That’s optimistic – and ‘resourcing it properly’ alongside resourcing health ‘properly’ and resourcing education ‘properly’ and paying for all the Government’s promises and commitments might be a wee bit challenging.

@TheNationNZ:

Little says they’re going to take a sensible approach to reducing the prison muster.

He says there are people in prison who with proper assistance could be set up as productive citizens again.

“We’re not only sending more people to prison, we’re sending them there for longer” says Little, and some prisoners can’t be paroled because there aren’t the resources for them to do the necessary courses.

Little says there’s merit in setting up a sentencing council to ensure consistency in the decisions.

Ministry of Justice research says that more Police officers means more people in prison – but Little says the style of Policing for the 1800 new officers will be around deterring crime.

Time will tell where idealism meets realism. I wish Little well with this, really. Crime, imprisonment rates and mental health problems and drug and alcohol problems are all too big, but reducing them all with budget constraints will be a bit of a challenge.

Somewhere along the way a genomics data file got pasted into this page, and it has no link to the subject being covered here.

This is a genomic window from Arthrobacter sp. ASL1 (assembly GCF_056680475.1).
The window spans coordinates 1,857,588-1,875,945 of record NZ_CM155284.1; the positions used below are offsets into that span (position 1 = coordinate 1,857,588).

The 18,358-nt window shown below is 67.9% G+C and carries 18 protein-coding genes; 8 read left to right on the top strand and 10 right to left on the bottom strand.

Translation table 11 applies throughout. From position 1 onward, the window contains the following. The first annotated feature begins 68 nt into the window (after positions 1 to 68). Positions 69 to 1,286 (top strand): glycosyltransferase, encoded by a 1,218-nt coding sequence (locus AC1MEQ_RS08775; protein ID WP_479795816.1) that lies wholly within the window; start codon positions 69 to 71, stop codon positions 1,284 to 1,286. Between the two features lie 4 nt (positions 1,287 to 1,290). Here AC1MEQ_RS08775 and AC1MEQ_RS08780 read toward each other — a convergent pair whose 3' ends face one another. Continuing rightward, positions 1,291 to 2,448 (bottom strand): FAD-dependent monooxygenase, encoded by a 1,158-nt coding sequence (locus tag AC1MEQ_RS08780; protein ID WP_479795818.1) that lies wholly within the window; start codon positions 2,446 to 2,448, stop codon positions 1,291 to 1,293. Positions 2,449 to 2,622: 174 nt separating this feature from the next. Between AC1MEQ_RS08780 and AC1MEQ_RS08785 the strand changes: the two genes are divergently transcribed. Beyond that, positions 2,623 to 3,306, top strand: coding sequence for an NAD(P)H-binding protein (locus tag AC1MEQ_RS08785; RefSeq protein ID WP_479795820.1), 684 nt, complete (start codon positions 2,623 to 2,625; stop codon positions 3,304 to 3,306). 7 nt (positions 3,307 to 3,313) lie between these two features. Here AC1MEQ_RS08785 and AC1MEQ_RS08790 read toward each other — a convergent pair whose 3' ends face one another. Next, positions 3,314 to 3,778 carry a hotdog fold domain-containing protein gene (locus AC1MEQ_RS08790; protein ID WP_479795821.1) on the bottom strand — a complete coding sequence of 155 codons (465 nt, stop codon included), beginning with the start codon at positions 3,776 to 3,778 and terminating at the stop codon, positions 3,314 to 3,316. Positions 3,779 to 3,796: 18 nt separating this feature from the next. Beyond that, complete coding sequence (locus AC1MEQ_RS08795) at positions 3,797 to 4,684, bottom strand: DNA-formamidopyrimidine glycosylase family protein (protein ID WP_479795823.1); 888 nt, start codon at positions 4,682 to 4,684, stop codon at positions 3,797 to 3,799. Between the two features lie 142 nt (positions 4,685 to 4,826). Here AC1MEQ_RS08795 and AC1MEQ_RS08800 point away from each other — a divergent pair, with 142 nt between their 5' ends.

NZH reported on this: Andrew Little says he will reduce the prison population

The Minister of Justice and for Courts has revealed how he plans to reduce the prison population by 30 per cent during the next 15 years – by ensuring offenders with mental health problems get better rehabilitation and that judges are consistent in sentencing.

Speaking to Three’s The Nation Andrew Little said he was going to approach the issue “very sensibly”.

“It’s actually not that hard if we choose to resource it properly.”

Although some hardened criminals needed to stay locked up because they were a danger to society, a “whole chunk” of prisoners were there because they were battling other issues which had driven their offending, he said.

Too many people with mental health problems and other issues weren’t getting the help they needed while in prison, Little said, and so were unable to meet the conditions they had to get parole.

Ensuring they were properly rehabilitated would make it easier for ex-prisoners to integrate back into society and reduce reoffending.

He also revealed he would review how sentencing and bail was being managed by the courts.

Part of the reason our prison population was so high was because we were jailing people for longer, he said.

Little said the issue was not necessarily with the legislation, but instead more likely stemmed from how it was being applied and enforced.